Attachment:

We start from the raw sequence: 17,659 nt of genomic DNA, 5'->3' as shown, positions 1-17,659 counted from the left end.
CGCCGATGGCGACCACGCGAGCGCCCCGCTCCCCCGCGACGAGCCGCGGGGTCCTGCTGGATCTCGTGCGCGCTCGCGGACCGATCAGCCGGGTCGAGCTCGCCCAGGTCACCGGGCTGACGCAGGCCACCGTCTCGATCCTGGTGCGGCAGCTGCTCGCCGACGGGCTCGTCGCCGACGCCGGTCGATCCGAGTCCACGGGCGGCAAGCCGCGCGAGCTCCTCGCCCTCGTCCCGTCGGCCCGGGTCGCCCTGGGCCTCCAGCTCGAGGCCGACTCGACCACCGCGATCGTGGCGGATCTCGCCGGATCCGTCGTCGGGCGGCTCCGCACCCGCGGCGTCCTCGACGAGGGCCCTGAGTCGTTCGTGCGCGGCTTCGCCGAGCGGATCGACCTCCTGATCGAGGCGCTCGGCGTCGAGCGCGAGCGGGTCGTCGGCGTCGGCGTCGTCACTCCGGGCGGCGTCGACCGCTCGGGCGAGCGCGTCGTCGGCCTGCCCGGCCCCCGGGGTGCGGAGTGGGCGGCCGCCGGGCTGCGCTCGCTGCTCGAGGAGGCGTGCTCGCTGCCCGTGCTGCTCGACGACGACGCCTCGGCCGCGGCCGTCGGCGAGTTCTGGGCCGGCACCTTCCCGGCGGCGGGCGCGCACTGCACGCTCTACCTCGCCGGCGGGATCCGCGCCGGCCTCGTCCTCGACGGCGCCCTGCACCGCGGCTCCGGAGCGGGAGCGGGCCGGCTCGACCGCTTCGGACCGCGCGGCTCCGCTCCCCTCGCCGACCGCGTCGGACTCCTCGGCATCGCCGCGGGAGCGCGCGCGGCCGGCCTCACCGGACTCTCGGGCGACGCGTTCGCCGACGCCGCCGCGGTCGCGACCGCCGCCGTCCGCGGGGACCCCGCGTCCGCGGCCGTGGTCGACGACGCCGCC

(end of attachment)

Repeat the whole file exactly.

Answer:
We start from the raw sequence: 17,659 nt of genomic DNA, 5'->3' as shown, positions 1-17,659 counted from the left end.
CGCCGATGGCGACCACGCGAGCGCCCCGCTCCCCCGCGACGAGCCGCGGGGTCCTGCTGGATCTCGTGCGCGCTCGCGGACCGATCAGCCGGGTCGAGCTCGCCCAGGTCACCGGGCTGACGCAGGCCACCGTCTCGATCCTGGTGCGGCAGCTGCTCGCCGACGGGCTCGTCGCCGACGCCGGTCGATCCGAGTCCACGGGCGGCAAGCCGCGCGAGCTCCTCGCCCTCGTCCCGTCGGCCCGGGTCGCCCTGGGCCTCCAGCTCGAGGCCGACTCGACCACCGCGATCGTGGCGGATCTCGCCGGATCCGTCGTCGGGCGGCTCCGCACCCGCGGCGTCCTCGACGAGGGCCCTGAGTCGTTCGTGCGCGGCTTCGCCGAGCGGATCGACCTCCTGATCGAGGCGCTCGGCGTCGAGCGCGAGCGGGTCGTCGGCGTCGGCGTCGTCACTCCGGGCGGCGTCGACCGCTCGGGCGAGCGCGTCGTCGGCCTGCCCGGCCCCCGGGGTGCGGAGTGGGCGGCCGCCGGGCTGCGCTCGCTGCTCGAGGAGGCGTGCTCGCTGCCCGTGCTGCTCGACGACGACGCCTCGGCCGCGGCCGTCGGCGAGTTCTGGGCCGGCACCTTCCCGGCGGCGGGCGCGCACTGCACGCTCTACCTCGCCGGCGGGATCCGCGCCGGCCTCGTCCTCGACGGCGCCCTGCACCGCGGCTCCGGAGCGGGAGCGGGCCGGCTCGACCGCTTCGGACCGCGCGGCTCCGCTCCCCTCGCCGACCGCGTCGGACTCCTCGGCATCGCCGCGGGAGCGCGCGCGGCCGGCCTCACCGGACTCTCGGGCGACGCGTTCGCCGACGCCGCCGCGGTCGCGACCGCCGCCGTCCGCGGGGACCCCGCGTCCGCGGCCGTGGTCGACGACGCCGCC